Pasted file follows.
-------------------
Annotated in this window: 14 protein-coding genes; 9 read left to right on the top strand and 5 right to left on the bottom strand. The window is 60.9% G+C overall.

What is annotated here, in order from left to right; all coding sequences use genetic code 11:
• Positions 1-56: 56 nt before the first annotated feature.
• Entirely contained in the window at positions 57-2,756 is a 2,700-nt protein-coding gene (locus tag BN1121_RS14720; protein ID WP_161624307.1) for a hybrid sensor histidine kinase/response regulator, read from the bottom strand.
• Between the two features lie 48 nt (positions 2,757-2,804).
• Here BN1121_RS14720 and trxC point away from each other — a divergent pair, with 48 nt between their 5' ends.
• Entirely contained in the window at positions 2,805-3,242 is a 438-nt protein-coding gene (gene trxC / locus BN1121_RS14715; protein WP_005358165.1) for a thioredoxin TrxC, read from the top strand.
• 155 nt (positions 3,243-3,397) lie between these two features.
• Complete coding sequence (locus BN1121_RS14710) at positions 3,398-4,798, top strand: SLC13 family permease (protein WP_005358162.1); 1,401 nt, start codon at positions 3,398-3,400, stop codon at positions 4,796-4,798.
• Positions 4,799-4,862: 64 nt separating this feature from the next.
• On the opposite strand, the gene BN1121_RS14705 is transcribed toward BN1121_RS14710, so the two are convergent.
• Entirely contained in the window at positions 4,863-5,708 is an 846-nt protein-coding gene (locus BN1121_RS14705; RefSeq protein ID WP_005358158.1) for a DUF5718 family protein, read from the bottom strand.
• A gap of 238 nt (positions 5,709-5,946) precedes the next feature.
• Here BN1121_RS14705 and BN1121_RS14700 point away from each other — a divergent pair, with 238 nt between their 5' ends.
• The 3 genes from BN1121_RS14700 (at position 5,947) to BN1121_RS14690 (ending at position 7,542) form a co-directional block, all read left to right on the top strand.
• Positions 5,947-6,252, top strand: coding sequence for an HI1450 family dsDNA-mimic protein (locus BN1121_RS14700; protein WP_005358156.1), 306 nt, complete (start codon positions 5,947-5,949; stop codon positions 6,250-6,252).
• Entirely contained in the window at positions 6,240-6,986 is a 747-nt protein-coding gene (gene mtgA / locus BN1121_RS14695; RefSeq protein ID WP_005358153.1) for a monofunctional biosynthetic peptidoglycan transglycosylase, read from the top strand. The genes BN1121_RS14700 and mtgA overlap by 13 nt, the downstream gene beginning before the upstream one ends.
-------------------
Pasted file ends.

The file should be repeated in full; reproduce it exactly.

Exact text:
Annotated in this window: 14 protein-coding genes; 9 read left to right on the top strand and 5 right to left on the bottom strand. The window is 60.9% G+C overall.

What is annotated here, in order from left to right; all coding sequences use genetic code 11:
• Positions 1-56: 56 nt before the first annotated feature.
• Entirely contained in the window at positions 57-2,756 is a 2,700-nt protein-coding gene (locus tag BN1121_RS14720; protein ID WP_161624307.1) for a hybrid sensor histidine kinase/response regulator, read from the bottom strand.
• Between the two features lie 48 nt (positions 2,757-2,804).
• Here BN1121_RS14720 and trxC point away from each other — a divergent pair, with 48 nt between their 5' ends.
• Entirely contained in the window at positions 2,805-3,242 is a 438-nt protein-coding gene (gene trxC / locus BN1121_RS14715; protein WP_005358165.1) for a thioredoxin TrxC, read from the top strand.
• 155 nt (positions 3,243-3,397) lie between these two features.
• Complete coding sequence (locus BN1121_RS14710) at positions 3,398-4,798, top strand: SLC13 family permease (protein WP_005358162.1); 1,401 nt, start codon at positions 3,398-3,400, stop codon at positions 4,796-4,798.
• Positions 4,799-4,862: 64 nt separating this feature from the next.
• On the opposite strand, the gene BN1121_RS14705 is transcribed toward BN1121_RS14710, so the two are convergent.
• Entirely contained in the window at positions 4,863-5,708 is an 846-nt protein-coding gene (locus BN1121_RS14705; RefSeq protein ID WP_005358158.1) for a DUF5718 family protein, read from the bottom strand.
• A gap of 238 nt (positions 5,709-5,946) precedes the next feature.
• Here BN1121_RS14705 and BN1121_RS14700 point away from each other — a divergent pair, with 238 nt between their 5' ends.
• The 3 genes from BN1121_RS14700 (at position 5,947) to BN1121_RS14690 (ending at position 7,542) form a co-directional block, all read left to right on the top strand.
• Positions 5,947-6,252, top strand: coding sequence for an HI1450 family dsDNA-mimic protein (locus BN1121_RS14700; protein WP_005358156.1), 306 nt, complete (start codon positions 5,947-5,949; stop codon positions 6,250-6,252).
• Entirely contained in the window at positions 6,240-6,986 is a 747-nt protein-coding gene (gene mtgA / locus BN1121_RS14695; RefSeq protein ID WP_005358153.1) for a monofunctional biosynthetic peptidoglycan transglycosylase, read from the top strand. The genes BN1121_RS14700 and mtgA overlap by 13 nt, the downstream gene beginning before the upstream one ends.